Piet Mondrian's New York City I  was composed in 1942,  Frank Stella's Gran Cairo in 1962 (Stella, a seasoned traveler, visited the Middle East in the 60's). Does geometric abstraction belong to art history? What is new? In an interview with Philippe Parreno, Morris confided that her paintings "use" architecture but are not about architecture. She describes a "physical struggle" to compose the works "all based on very specific math and diagrams." "My paintings are my version of a QR code." Except for Casa das Canoas, due to the modest size of the canvases, the first impression is underwhelming. After spending some time, the hypnotic square paintings appear to be about colors, sounds, rhythms. This is how I read them. Geometric abstraction forgoes emotions and Morris chooses the other side of her practice to tickle our feelings... or she would if the lack of chairs or benches had not transformed the films' viewing into a frustrating experience. Who can stand in front of a screen for 88 min 33 sec (Rio) and 45 min 8 sec (Strange Magic)? I ended up watching clips on the artist's Website. Overall, I find her message ambiguous. Dallying with a luxury company, she becomes the apologist of a brand and a famous architect through her film. In her statement, "I title them (my paintings) after existing or past places that have been institutions of authority, whether for the good or the bad", she admits to be a mere observer with her paintings and her camera.
The title of the exhibition appears disconnected to the works. The wall text provides an explanation about its origin. Sawdust and Tinsel, is a 1953 Swedish drama directed by Ingmar Bergman and by some convoluted associations, the exhibition ends up being related to the city's Tricentennial celebrations. Which leaves me wonder how Sarah Morris would represent the city of New Orleans, a cultural patchwork far from the"sense of emptiness characteristic of contemporary urban experience".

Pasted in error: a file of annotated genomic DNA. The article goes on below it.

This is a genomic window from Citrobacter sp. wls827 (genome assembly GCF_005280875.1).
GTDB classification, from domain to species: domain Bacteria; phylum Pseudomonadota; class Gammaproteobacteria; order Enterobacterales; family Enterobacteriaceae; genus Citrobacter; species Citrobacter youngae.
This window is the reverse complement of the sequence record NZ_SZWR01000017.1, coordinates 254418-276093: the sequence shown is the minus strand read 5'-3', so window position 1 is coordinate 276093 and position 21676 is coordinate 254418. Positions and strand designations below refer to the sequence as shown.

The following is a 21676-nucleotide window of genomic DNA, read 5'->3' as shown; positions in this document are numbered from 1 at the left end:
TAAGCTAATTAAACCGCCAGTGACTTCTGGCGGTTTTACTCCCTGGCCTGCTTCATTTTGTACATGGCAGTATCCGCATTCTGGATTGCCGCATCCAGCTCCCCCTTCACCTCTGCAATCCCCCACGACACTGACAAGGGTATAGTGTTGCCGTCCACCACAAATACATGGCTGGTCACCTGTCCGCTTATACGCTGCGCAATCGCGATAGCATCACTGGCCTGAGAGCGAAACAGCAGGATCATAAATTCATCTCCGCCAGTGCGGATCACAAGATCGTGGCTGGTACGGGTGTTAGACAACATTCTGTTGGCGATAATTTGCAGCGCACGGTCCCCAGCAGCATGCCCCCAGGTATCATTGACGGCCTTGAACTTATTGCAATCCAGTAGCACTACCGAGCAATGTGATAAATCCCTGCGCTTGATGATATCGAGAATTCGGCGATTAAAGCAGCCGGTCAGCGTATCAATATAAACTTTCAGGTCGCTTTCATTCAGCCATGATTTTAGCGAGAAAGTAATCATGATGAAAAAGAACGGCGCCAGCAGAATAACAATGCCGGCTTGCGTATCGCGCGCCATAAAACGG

To conclude, Frank Stella's famous statement: "What you see is what you see".



photographs by the author:

"Rio Atlantica (Rio)", 2013
"Siemens (Abu Dhabi), 2015

Sunday, March 18, 2018

More than Fashion






Stunning! The word overheard from visitors and buzzing on social media describes my first impression. A Queen Within: Adorned Archetypes which recently opened at the New Orleans Museum of Art offers an enchanted visit with a walk through seven themed areas related to femininity defined by fashion. The seven archetypes include Thespian, Mother Earth, Explorer, Magician, Enchantress, Sage and Heroin queens. Each is represented by clothes displayed in fitting decors accompanied by accessories representing their character with a total of more than one hundred items from renowned to more obscure avant-garde fashion designers. Related wall texts, videos and prints complete the display.